Does use of ethanol save on use of fossil fuels?
That question, it turns out, is not easy to answer. Ethanol's enthusiasts point to the potential benefits of replacing gasoline with a renewable energy source that they contend will reduce America's reliance on foreign oil and cut greenhouse gases produced by fossil fuels. But the benefits of ethanol, particularly when it is produced from corn, are not so clear cut.
A number of researchers who have looked at the issue have concluded that more energy now goes into making a gallon of ethanol than is contained in that gallon. Others, however, find a net benefit, though most see it as relatively modest.
Even if the answer is an unambiguous yes, that does not mean policy should subsidize ethanol. Ethanol is substantially more expensive than fossil fuel. A subsidy makes sense only if ethanol reduces externalities from energy use enough to outweigh its higher costs.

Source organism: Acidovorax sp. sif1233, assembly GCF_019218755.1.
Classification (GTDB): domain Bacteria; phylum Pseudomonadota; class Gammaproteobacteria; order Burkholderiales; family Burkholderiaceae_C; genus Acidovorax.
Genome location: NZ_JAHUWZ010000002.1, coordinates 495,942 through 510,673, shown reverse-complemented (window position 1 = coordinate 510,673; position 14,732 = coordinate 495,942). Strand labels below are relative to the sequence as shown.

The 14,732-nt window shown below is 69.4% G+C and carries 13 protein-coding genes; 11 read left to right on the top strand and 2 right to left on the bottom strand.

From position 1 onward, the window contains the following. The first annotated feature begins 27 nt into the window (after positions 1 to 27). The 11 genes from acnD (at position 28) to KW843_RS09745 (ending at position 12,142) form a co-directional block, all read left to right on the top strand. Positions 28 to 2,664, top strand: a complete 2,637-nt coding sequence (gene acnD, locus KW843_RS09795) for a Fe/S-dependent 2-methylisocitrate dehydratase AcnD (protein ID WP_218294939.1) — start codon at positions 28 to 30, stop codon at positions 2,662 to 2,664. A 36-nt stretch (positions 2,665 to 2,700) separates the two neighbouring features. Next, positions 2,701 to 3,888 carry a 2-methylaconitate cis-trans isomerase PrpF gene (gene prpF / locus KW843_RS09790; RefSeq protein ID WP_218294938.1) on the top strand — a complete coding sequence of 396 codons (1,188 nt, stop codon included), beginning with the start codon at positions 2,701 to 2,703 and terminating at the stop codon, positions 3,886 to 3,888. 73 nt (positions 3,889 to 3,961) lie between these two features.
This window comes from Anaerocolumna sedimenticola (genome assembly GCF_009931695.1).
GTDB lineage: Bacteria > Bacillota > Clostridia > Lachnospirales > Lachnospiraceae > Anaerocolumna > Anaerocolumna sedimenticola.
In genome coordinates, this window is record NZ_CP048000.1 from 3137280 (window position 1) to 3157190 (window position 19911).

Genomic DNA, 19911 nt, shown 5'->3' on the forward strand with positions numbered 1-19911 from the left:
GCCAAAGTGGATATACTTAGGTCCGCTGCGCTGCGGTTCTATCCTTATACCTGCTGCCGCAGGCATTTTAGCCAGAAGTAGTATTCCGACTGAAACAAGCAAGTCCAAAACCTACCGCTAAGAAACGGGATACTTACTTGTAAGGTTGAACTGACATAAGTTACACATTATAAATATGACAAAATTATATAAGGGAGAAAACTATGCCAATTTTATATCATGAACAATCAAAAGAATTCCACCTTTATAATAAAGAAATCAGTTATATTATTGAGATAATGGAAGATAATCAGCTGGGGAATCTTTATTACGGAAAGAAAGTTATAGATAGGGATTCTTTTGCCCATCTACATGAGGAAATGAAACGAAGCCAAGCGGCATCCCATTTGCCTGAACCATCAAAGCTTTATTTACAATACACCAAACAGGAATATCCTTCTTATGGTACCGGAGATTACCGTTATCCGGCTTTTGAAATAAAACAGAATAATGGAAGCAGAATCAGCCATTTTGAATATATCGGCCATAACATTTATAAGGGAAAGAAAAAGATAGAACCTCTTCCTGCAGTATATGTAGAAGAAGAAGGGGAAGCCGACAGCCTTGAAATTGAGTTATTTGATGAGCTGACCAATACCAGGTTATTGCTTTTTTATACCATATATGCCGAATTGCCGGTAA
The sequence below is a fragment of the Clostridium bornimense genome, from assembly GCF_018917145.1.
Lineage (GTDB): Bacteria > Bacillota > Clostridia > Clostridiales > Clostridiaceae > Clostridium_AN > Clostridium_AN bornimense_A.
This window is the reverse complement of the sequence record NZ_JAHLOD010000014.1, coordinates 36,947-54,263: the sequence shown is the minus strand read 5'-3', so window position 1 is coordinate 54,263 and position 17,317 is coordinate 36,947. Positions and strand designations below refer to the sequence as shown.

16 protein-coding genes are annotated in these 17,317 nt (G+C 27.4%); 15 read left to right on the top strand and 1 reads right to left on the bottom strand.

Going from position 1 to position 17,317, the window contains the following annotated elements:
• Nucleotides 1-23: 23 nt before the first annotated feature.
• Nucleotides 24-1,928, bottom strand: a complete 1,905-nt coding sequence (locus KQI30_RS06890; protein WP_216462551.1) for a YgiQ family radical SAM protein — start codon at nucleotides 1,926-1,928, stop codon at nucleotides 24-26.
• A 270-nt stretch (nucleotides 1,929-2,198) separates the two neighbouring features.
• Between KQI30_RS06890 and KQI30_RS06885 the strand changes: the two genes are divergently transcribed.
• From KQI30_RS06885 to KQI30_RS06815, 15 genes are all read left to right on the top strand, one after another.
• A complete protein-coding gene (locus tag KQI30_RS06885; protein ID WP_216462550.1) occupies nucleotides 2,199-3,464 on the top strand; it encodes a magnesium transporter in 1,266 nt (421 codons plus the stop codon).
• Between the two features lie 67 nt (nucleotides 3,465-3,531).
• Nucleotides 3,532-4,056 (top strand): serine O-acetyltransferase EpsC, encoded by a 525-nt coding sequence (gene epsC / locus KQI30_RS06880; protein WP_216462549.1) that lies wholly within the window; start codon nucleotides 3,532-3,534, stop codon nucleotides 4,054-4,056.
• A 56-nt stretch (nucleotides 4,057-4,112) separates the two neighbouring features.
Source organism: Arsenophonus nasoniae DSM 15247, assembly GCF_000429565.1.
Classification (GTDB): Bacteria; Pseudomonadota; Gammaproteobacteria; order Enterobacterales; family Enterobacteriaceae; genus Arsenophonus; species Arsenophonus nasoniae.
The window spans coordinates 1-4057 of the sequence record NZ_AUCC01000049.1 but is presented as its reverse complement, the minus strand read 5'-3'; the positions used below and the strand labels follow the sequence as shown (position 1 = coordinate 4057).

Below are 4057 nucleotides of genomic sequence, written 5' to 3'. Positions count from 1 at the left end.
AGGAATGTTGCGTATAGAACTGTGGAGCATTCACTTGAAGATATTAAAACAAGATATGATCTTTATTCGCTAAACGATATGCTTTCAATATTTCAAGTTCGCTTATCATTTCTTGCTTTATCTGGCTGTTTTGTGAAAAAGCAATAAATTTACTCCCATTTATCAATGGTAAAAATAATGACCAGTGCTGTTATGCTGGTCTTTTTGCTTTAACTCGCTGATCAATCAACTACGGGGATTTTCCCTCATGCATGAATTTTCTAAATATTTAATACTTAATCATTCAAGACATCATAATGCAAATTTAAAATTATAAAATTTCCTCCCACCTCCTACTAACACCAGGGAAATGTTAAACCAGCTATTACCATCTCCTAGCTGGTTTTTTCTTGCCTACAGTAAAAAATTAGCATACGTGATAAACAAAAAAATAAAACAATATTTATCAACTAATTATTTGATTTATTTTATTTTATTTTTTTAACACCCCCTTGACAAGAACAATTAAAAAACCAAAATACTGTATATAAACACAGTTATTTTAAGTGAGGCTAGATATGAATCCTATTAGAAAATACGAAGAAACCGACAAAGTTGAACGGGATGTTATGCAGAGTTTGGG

The three external benefits that might accrue from ethanol are reduced reliance on foreign oil; reduced air pollution; and reduced emission of greenhouse gases.
The first alleged benefit is, in my view, routinely overstated. There is no "oil weapon" because Middle East oil producers must sell their oil somewhere. In a world market any refusal to sell to the U.S. is irrelevant.
The second and third alleged benefits are also likely emphemeral. Given that ethanol production requires substantial energy use, any reduction in pollution or greenhouse gases has to be minor.
So who benefits from ethanol subsidies? Corn farmers in the Midwest and the politicans who have caved to their interests. Taxpayers and the economy are the losers.